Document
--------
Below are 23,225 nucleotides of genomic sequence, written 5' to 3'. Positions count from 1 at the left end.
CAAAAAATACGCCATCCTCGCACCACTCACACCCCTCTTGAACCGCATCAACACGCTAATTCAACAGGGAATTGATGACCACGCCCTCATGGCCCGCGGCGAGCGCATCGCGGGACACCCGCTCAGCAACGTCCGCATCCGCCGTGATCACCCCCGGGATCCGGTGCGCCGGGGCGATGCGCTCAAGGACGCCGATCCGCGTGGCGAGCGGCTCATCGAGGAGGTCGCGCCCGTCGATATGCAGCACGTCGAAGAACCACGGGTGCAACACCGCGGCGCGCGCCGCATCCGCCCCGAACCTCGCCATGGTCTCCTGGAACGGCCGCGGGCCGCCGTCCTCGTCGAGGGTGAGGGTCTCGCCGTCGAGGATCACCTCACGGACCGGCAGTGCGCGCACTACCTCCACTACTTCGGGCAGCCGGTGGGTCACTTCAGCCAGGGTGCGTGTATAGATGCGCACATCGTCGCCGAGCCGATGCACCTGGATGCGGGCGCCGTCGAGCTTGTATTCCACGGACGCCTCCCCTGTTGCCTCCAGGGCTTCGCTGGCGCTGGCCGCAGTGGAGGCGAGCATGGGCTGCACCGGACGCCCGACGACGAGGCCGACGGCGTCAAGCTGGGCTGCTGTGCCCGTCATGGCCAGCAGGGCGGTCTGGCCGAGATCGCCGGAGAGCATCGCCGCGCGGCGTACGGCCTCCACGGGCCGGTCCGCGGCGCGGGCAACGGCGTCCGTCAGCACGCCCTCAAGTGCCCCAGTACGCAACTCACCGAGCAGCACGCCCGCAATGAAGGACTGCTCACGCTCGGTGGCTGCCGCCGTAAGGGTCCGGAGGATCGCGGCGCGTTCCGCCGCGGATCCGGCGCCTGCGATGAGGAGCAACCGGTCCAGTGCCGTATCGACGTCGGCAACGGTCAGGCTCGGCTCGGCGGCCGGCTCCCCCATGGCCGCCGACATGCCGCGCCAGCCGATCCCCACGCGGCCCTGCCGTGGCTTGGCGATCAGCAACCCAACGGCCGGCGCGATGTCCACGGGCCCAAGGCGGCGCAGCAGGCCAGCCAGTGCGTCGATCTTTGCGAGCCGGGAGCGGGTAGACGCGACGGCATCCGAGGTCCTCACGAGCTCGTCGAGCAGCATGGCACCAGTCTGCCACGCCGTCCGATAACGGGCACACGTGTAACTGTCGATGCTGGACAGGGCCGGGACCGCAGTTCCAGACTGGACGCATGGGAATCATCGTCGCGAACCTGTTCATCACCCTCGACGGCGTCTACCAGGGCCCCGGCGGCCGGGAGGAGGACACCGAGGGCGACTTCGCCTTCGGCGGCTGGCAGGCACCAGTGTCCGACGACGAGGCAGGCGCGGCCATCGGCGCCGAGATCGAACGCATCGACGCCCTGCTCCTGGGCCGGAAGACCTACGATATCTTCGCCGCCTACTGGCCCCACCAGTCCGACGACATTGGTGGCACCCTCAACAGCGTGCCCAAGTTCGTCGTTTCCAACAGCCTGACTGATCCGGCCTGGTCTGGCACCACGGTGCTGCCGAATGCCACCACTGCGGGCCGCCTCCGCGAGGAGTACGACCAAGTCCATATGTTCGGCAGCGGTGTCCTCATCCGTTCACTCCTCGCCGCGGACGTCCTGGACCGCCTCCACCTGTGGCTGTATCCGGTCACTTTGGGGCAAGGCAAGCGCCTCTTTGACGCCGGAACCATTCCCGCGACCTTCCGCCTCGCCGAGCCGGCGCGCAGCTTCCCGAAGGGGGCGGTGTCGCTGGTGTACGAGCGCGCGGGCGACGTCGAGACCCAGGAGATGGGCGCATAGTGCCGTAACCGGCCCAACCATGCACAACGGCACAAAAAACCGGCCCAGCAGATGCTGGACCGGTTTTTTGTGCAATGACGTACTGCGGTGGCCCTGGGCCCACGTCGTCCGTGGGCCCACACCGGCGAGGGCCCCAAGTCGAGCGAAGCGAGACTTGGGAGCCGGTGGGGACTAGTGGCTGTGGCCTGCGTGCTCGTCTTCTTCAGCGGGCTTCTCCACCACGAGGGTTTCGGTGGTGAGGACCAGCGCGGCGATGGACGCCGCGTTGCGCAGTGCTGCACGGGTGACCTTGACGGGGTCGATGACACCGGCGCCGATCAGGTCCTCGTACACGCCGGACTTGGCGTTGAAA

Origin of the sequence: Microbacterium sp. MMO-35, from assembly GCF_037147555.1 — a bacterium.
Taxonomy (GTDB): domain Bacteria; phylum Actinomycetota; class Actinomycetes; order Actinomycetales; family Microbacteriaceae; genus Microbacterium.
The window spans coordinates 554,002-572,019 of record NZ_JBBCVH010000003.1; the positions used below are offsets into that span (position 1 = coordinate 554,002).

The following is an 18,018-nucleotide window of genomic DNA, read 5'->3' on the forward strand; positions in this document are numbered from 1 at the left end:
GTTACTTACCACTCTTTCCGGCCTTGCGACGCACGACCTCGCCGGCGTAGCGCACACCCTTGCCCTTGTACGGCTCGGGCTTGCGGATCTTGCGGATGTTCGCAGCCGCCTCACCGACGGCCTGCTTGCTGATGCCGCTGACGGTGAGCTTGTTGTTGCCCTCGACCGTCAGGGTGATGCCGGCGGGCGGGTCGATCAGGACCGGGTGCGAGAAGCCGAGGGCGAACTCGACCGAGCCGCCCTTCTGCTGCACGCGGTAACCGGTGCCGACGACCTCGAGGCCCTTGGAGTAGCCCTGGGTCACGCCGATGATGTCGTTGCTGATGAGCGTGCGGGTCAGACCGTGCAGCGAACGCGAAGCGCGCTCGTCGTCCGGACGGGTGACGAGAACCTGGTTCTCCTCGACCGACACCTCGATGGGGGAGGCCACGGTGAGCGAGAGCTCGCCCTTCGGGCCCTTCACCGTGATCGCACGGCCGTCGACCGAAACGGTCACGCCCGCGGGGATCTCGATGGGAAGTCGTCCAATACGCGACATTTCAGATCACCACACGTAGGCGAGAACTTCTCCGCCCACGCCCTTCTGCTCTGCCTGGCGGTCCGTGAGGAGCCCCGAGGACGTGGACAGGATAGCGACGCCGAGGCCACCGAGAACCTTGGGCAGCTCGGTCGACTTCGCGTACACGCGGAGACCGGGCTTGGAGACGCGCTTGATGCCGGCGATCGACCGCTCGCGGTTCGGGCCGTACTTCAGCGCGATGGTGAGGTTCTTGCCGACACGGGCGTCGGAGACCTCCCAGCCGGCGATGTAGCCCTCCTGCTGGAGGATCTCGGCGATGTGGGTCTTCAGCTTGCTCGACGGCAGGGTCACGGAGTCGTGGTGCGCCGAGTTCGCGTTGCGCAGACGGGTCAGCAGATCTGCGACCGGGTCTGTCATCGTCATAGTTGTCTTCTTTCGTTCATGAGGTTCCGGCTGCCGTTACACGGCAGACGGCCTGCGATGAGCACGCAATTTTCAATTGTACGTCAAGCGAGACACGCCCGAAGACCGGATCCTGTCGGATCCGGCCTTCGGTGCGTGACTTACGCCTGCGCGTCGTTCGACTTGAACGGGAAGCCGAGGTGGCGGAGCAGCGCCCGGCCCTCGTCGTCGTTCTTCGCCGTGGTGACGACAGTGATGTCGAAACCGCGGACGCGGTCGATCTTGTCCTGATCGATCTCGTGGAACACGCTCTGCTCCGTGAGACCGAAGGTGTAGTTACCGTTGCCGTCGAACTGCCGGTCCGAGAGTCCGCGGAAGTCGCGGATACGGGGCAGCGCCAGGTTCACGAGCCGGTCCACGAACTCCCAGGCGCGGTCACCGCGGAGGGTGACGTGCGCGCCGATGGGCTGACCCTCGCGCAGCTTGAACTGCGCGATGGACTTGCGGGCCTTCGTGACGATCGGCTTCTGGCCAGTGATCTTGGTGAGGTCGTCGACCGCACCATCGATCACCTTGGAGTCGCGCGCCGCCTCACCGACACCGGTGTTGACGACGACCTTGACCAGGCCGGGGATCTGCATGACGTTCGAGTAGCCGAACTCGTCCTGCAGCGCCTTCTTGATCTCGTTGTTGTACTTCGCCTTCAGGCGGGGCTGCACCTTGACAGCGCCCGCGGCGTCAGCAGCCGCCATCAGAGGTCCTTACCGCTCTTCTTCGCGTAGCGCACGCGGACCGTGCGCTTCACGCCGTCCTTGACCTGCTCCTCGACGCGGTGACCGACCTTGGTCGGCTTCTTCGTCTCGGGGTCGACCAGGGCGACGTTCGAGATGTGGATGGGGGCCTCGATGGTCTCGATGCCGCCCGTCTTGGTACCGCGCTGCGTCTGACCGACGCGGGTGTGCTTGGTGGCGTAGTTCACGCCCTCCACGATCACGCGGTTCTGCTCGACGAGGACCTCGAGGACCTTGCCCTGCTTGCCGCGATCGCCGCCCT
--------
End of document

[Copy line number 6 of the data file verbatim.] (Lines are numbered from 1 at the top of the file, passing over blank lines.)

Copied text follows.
The following is an 18,018-nucleotide window of genomic DNA, read 5'->3' on the forward strand; positions in this document are numbered from 1 at the left end: